RELEASE: Fast-Moving Slate of Anti-Voter Bills in Texas Legislature Threaten Voting Rights

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AUSTIN —  Texas lawmakers have launched a coordinated attack on voting access this year, with dozens of anti-voter bills rapidly moving through the legislative process. 

Black and Latino voters will be disproportionately harmed by this year’s slate of proposals which range from more purges of eligible voters from voting rolls to bans on popular countywide voting options and dangerous new ways to criminalize voting, said Katya Ehresman, voting rights program manager for Common Cause Texas. 

“Texas lawmakers are deploying racist and discriminatory tactics with new barriers designed to keep increasing young & diverse Texans from voting, as we are seeing all too clearly this legislative session,” Ehresman said. “This onslaught of anti-voter bills is intended to inundate us, bury us, discourage us individually, each bill chips a little away from voting rights for many communities, but put them together and it’s potentially devastating for the future of voting in Texas.”

Texas’ legislature meets once every two years, and has to finish its work by May 29th, leaving the public little opportunity to learn about, much less weigh in on, proposals being rushed through the legislative process.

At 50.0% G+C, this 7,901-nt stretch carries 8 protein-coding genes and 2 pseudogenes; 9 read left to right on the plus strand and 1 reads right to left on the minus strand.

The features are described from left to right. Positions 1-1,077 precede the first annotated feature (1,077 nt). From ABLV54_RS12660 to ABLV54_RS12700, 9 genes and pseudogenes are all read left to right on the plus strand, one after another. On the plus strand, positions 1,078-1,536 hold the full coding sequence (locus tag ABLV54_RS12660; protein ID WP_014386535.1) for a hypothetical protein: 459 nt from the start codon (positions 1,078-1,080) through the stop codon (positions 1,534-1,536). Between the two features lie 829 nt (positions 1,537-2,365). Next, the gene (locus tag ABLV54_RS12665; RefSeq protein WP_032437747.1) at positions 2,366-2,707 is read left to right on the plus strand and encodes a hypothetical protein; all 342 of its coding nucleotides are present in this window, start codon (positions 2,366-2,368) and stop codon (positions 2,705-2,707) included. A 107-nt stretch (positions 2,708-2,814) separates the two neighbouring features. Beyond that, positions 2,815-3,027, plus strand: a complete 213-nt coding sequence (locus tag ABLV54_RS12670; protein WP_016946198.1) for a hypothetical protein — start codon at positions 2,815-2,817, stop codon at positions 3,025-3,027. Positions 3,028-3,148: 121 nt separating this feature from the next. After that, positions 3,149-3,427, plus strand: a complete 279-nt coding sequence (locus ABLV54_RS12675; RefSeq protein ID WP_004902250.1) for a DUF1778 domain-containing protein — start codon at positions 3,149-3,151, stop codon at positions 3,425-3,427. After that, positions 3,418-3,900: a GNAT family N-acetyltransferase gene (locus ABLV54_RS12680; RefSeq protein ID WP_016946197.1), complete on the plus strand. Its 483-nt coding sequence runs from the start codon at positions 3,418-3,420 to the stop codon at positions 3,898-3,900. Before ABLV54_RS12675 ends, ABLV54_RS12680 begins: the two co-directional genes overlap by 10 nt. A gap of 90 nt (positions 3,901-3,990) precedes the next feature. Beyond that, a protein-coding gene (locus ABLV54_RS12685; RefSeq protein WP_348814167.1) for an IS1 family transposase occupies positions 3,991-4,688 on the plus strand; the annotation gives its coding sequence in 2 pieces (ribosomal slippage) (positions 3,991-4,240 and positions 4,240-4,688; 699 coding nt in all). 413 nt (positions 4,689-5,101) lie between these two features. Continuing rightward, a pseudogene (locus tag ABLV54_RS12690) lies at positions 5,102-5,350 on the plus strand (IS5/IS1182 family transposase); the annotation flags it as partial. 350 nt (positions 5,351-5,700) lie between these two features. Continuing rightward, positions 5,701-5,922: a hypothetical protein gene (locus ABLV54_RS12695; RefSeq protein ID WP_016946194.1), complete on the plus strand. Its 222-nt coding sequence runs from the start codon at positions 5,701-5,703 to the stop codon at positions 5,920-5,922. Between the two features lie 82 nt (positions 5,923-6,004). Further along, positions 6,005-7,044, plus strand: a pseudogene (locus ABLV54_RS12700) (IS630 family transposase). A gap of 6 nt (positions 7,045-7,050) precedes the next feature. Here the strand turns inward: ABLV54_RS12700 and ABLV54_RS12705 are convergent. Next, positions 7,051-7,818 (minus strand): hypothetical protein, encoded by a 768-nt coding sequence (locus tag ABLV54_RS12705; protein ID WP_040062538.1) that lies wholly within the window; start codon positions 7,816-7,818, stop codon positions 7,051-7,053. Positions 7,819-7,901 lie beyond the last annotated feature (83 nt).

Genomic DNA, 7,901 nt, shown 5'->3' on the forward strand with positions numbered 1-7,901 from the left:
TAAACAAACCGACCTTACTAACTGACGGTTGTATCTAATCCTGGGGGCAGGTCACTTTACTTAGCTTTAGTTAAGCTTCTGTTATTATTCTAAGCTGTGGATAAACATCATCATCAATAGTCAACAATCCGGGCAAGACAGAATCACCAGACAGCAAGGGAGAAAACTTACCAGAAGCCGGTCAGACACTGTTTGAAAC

The Senate could vote as soon as today on several anti-voter bills that Common Cause Texas  is opposed to, including: 

  • SB 220 – A bill criminalizing voters for simple voting mistakes, deterring eligible Texans from making their voices heard.
  • SB 990 – A bill eliminating the bipartisan and necessary countywide polling place program which has been implemented in and supported in over 90 Texas counties.
  • SB 1750 – An election subversion bill that would prioritize partisan politics over voter access by eliminating election administrator officers in large counties where separate offices from the county clerk are needed for efficiency.
  • SB 1938 – A bill that would penalize and defund already underfunded election offices with little threshold or accountability. 

If passed, those bills will move on to the House for consideration. 

In addition, several other pieces of harmful legislation will be heard Thursday in front of the House Elections Committee. The hearing starts at 8 a.m. CT,  and can be livestreamed here. Among the most egregious are:

  • HB 2809, which proposes pulling Texas out of the valuable list maintenance tool, Election Registration Information Center (ERIC), which strengthens the security of our elections. 
  • HB 2860, which enables more purges of eligible voters from the roles, increases the criminalization of election administration.

Representatives from Common Cause Texas are available for media interviews this week  to speak about the current wave of voter suppression bills.